Wednesday, June 9, 2010

Silent Lucidity No More.

 I have since fuck'd pride, and had a visit with a physiotherapist. He was very kind, and very compassionate, I was shocked. For some reason kind and nice strangers still shock me. I have had to put my safety in his hands at home. It's one thing being bedridden, but it's another thing to not be able to get up easily or take some steps safely. Often those steps are met with tears.

Mr. physio had a bed rail, and a bath bench installed. He supports the use of the wheelchair, of course. The bed rail is to help me up, not keep me in, although there is talk of one of those hospital rails with the tray coming. At my surprise, the bed rail is amazing. I have no idea why, since my feet still are a write off. My path is this, out of bed, one step to reach the footboard, another to grab a chair (which has heavy things on it so I don't topple over with it) another to the doorknob, and the frame, another to the linen closet door, and then to the frame of the bathroom. That is usually adventure enough for one day. 

The bath bench is a luxury bench, it has an extended seat so I can avoid stepping into the tub, a backrest and a railing. The first time I used it I had some vertigo or a 'sode as I will explain further. It helps, but is very hard to get used to, and I am still unable to shower on my own. When I am alone I can manage as my Nana called a bath in a teacup. Baby wipes are a lupie girl's best friend in the loo. I try to make it to the living room once a day, but there is nothing to hold on to, and I can't use the wheelchair much on my own either, both for the small hallway and the searing rib and chest pain.

The physiotherapist came back to see how I was doing. We sat on my bed and had a great heart to heart. He said, "You are too young to be in so much pain and to deal with all this." I am proud of myself for not tearing up.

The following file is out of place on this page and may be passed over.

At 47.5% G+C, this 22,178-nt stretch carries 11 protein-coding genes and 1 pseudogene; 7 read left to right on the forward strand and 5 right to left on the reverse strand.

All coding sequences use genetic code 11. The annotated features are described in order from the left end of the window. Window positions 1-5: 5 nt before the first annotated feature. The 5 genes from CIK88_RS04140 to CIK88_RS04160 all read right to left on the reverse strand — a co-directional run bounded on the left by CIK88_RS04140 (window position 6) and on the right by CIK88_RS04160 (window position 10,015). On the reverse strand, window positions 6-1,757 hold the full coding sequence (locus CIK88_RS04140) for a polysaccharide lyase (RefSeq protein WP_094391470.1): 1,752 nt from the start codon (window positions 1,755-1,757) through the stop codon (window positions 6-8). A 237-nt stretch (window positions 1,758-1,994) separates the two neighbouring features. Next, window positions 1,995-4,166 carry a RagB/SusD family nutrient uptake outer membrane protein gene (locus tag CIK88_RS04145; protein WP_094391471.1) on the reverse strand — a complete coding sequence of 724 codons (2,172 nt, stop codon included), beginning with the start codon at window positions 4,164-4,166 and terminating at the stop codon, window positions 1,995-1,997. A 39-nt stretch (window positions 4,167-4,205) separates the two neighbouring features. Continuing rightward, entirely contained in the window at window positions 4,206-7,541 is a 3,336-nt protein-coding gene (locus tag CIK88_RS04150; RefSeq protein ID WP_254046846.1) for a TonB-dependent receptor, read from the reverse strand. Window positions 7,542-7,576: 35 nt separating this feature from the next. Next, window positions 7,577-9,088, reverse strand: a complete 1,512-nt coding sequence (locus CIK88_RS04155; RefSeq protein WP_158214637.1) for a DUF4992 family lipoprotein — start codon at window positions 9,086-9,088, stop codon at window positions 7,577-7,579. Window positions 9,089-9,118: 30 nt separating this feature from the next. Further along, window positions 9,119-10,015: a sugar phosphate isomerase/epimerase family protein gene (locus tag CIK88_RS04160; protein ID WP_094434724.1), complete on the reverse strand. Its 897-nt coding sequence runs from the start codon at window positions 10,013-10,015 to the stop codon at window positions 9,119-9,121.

To explain what I call a 'sode - short for what I call a 'lupusode', which let me say what it is not first. It is not a flare, it is not a shooting pain. The pain is steady and it seems that I spend a few hours some days in a strange sort of dizzy, like nothing I have experienced before. Sometimes they can be fun, sometimes damn scary, sometimes it is like a lucid dream, others I am confused. Almost as if my body is reacting to the pain, trying to cope while it doesn't take the pain away.

I have been home for about 6 weeks now and have since gained 10 pounds, so I am a full 98. The newest pain is searing rib pain, mostly on my right side. It starts from my back, tightly under my right breast and feels like shooting straight up to my clavicle. Again, it is constant, and it is worrysome. So much so that I gave in and went to a clinic this past weekend. 

Of course being a clinic, we had to pick one issue to deal with. We chose blood. I need a transfusion soon, and I am hoping to get onto a standing order with the ER so that I don't need to jump through hoops as I am now. I am not willing to wait for the blackouts to tell me to go. Monday I went to have the tests done, and I wanted to take a chance and go to the office my lovely Dr. Ron was in, it's quiet, the phlebotomist knows my veins. New nurses were there, and took me right away, again rushed my labs to two-three days. The nurse came back to tell me there was a new doctor taking new patients - in Dr. Ron's old suite, we met, in the same exam room that changed my life. She upped my meds to 2-3 Amitriptyline/night. Today is my second day on the upped dose, and my sleep is a bit better. However, I know that there is no chance that I would function in the grown up world - I am not a complete zombie, yet I wouldn't be able to drive or work on it. What the hell, try it now, what's the worse that can happen, I sleep? 

The new doctor also brought up Lyrica, which is a new med recently approved for pain or arthritis and fibromyalgia. You know the commercials, I will be on my knees gardening in no time!  I'm not buying lyrica, but I am no doctor, I know my body. 

I know there is no pain when I sleep. I can dance again. I can walk and laugh and have adventures! 

I still have my sense of humour that comes out even more when I am stressed. Getting back to the truck after the doctors visit, I stood up from the wheelchair, put my arms in the air and yelled out "It's a miracle!" in front of high school students. It was my third day out in 6 weeks.

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